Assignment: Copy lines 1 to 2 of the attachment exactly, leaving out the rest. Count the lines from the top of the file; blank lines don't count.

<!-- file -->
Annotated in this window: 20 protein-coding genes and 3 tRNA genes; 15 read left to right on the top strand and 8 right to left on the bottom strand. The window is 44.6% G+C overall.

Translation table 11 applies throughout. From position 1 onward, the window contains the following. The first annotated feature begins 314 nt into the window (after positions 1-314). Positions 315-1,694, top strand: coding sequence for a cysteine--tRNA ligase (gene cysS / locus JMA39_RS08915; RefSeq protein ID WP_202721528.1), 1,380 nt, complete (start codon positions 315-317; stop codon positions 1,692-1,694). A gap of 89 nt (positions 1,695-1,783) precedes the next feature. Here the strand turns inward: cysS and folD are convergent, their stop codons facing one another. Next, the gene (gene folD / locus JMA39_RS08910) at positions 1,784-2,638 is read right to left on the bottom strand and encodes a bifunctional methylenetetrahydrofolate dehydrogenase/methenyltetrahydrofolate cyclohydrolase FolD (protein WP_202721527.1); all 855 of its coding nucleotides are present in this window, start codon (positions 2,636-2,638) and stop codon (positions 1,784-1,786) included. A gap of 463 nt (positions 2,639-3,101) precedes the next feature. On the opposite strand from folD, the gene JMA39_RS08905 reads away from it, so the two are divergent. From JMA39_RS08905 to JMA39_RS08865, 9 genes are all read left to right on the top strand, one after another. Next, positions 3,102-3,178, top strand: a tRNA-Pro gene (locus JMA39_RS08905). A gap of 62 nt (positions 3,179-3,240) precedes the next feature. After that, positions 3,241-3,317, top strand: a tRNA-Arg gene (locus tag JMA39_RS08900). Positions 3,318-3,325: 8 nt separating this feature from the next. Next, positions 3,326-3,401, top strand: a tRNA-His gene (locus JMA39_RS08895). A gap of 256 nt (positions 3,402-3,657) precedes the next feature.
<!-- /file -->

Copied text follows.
Annotated in this window: 20 protein-coding genes and 3 tRNA genes; 15 read left to right on the top strand and 8 right to left on the bottom strand. The window is 44.6% G+C overall.

Translation table 11 applies throughout. From position 1 onward, the window contains the following. The first annotated feature begins 314 nt into the window (after positions 1-314). Positions 315-1,694, top strand: coding sequence for a cysteine--tRNA ligase (gene cysS / locus JMA39_RS08915; RefSeq protein ID WP_202721528.1), 1,380 nt, complete (start codon positions 315-317; stop codon positions 1,692-1,694). A gap of 89 nt (positions 1,695-1,783) precedes the next feature. Here the strand turns inward: cysS and folD are convergent, their stop codons facing one another. Next, the gene (gene folD / locus JMA39_RS08910) at positions 1,784-2,638 is read right to left on the bottom strand and encodes a bifunctional methylenetetrahydrofolate dehydrogenase/methenyltetrahydrofolate cyclohydrolase FolD (protein WP_202721527.1); all 855 of its coding nucleotides are present in this window, start codon (positions 2,636-2,638) and stop codon (positions 1,784-1,786) included. A gap of 463 nt (positions 2,639-3,101) precedes the next feature. On the opposite strand from folD, the gene JMA39_RS08905 reads away from it, so the two are divergent. From JMA39_RS08905 to JMA39_RS08865, 9 genes are all read left to right on the top strand, one after another. Next, positions 3,102-3,178, top strand: a tRNA-Pro gene (locus JMA39_RS08905). A gap of 62 nt (positions 3,179-3,240) precedes the next feature. After that, positions 3,241-3,317, top strand: a tRNA-Arg gene (locus tag JMA39_RS08900). Positions 3,318-3,325: 8 nt separating this feature from the next. Next, positions 3,326-3,401, top strand: a tRNA-His gene (locus JMA39_RS08895). A gap of 256 nt (positions 3,402-3,657) precedes the next feature.